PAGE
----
If all mankind minus one, were of one opinion, and only one person were of the contrary opinion, mankind would be no more justified in silencing that one person, than he, if he had the power, would be justified in silencing mankind. Were an opinion a personal possession of no value except to the owner; if to be obstructed in the enjoyment of it were simply a private injury, it would make some difference whether the injury was inflicted only on a few persons or on many. But the peculiar evil of silencing the expression of an opinion is, that it is robbing the human race; posterity as well as the existing generation; those who dissent from the opinion, still more than those who hold it. If the opinion is right, they are deprived of the opportunity of exchanging error for truth: if wrong, they lose, what is almost as great a benefit, the clearer perception and livelier impression of truth, produced by its collision with error.

— On Liberty, John Stuart Mill

Often challenges are motivated by a desire to protect children from “inappropriate” sexual content or “offensive” language. The following were the top three reasons cited for challenging materials as reported to the Office of Intellectual Freedom:

  1. the material was considered to be “sexually explicit”
  2. the material contained “offensive language”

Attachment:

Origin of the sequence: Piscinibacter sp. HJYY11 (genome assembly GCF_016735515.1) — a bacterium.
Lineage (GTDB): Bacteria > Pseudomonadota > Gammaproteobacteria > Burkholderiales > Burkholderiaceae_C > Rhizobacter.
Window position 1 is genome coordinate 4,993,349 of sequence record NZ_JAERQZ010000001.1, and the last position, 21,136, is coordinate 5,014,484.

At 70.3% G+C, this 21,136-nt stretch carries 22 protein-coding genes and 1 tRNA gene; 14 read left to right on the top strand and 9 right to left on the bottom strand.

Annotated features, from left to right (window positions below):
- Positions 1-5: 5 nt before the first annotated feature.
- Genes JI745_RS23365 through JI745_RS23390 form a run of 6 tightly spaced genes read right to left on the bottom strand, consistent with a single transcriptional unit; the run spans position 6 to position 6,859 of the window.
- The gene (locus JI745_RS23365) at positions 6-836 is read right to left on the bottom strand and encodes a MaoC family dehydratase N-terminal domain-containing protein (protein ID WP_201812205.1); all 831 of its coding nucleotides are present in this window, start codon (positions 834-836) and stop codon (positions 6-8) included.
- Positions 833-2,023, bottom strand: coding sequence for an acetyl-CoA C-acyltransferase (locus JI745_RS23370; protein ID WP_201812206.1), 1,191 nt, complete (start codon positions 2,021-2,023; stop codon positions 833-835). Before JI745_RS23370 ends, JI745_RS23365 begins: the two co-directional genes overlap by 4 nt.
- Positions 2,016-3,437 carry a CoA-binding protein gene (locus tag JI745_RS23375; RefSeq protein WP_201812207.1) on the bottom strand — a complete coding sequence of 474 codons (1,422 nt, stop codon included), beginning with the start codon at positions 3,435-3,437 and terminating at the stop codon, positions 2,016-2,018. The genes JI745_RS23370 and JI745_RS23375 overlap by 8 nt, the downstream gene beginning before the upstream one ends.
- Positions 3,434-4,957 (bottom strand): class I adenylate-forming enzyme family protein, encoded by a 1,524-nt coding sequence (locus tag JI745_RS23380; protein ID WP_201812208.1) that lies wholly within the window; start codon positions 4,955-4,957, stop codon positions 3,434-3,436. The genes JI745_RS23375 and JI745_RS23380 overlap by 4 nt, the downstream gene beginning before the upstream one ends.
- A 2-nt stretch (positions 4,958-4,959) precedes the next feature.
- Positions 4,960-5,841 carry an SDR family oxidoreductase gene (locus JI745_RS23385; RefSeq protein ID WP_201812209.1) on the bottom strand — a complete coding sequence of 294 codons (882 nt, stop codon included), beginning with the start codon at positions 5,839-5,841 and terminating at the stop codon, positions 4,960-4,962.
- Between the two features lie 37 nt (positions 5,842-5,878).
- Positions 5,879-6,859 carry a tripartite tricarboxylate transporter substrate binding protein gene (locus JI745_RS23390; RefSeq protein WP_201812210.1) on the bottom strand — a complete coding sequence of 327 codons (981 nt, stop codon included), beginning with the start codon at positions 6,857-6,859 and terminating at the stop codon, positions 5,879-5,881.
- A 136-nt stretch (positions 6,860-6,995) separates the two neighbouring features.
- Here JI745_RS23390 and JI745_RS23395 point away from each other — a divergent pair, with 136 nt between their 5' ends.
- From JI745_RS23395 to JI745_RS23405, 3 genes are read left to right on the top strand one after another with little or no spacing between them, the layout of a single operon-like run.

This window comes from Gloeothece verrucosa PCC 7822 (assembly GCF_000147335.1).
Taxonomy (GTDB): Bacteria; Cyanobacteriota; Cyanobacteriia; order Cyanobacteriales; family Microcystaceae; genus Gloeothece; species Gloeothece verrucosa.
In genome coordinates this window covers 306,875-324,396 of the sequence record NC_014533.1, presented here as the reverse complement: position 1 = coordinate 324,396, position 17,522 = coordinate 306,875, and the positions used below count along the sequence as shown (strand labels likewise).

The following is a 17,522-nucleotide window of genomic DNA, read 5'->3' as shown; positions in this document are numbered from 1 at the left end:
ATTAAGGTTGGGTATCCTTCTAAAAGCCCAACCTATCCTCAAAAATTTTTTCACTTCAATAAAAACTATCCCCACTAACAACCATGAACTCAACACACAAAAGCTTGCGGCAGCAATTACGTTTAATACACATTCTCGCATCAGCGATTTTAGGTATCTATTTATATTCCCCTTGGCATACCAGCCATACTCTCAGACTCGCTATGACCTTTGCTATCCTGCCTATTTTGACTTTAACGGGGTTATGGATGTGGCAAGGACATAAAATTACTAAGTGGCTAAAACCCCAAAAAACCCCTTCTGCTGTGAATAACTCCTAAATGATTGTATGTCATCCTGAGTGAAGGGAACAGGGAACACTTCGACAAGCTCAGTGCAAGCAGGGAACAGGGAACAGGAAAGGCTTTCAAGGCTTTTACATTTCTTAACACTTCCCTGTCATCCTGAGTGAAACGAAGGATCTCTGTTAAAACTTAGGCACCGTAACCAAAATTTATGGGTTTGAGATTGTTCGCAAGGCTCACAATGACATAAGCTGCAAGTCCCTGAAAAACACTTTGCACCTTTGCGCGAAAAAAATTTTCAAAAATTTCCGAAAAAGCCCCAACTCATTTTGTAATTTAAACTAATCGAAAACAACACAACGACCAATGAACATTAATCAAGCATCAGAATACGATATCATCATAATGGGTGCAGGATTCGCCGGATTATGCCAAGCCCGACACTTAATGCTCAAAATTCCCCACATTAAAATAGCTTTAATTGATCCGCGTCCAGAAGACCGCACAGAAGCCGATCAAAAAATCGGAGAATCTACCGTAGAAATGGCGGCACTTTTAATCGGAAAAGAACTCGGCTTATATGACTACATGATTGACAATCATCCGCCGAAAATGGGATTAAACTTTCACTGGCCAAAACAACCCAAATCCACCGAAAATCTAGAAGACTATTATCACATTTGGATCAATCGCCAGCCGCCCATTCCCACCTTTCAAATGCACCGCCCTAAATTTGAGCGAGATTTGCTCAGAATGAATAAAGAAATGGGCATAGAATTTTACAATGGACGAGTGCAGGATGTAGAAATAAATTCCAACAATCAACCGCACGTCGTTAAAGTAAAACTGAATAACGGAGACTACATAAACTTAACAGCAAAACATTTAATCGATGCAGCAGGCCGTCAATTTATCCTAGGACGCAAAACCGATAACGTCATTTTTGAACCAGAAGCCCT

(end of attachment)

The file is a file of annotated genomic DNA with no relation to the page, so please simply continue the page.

3. the materials was “unsuited to any age group”

Although this is a commendable motivation, Free Access to Libraries for Minors, an interpretation of the Library Bill of Rights (ALA’s basic policy concerning access to information) states that, “Librarians and governing bodies should maintain that parents—and only parents—have the right and the responsibility to restrict the access of their children—and only their children—to library resources.” Censorship by librarians of constitutionally protected speech, whether for protection or for any other reason, violates the First Amendment.

Keep checking back throughout the week for more activities and information about banned books!


American Library Association. “About Banned & Challenged Books.” American Library Association, 2012. Web. 1 Oct. 2012.

Come to our Grand Opening Thursday!

The library’s main floor renovation is finally finished, and we’re celebrating with a Grand Opening this Thursday! Come join the festivities and take a tour of our newest learning space on campus.

  • Come see and explore our Technology Petting Zoo. (We’ve got some Ring-Tailed iPads corralled.)
  • Bring your smart phone or tablet and participate in our QR Code Scavenger Hunt! One current student and one faculty/staff member will win an iTunes gift card.
  • Marvel at the changes the library has gone through with our History of Brown Library exhibit.
  •  Current students can enter to win one of our multiple prizes, drawn throughout the day!
  • Check out what your classmates have been doing with the BIO 141 art and poetry display.
  • And, oh yeah, we’ll have refreshments. Really good ones. (Available 10am-1pm and 4pm-7pm.)

The main floor is done and ready for YOU. Come find out why Brown Library is the place to meet, study, collaborate, research, and learn.

Main Floor of the Library Now Open!

The main floor of Brown Library is now open! Stop by and see the college’s newest learning environment. Java Express will have free coffee and cookies for students, staff, and faculty from 8am to 5pm on Monday, January 9th. (Staff and faculty must show ID.)

Our regular Spring Semester hours are:

  • Monday-Thursday: 8am-8pm
  • Friday: 8am-5pm
  • Saturday: 9am-1pm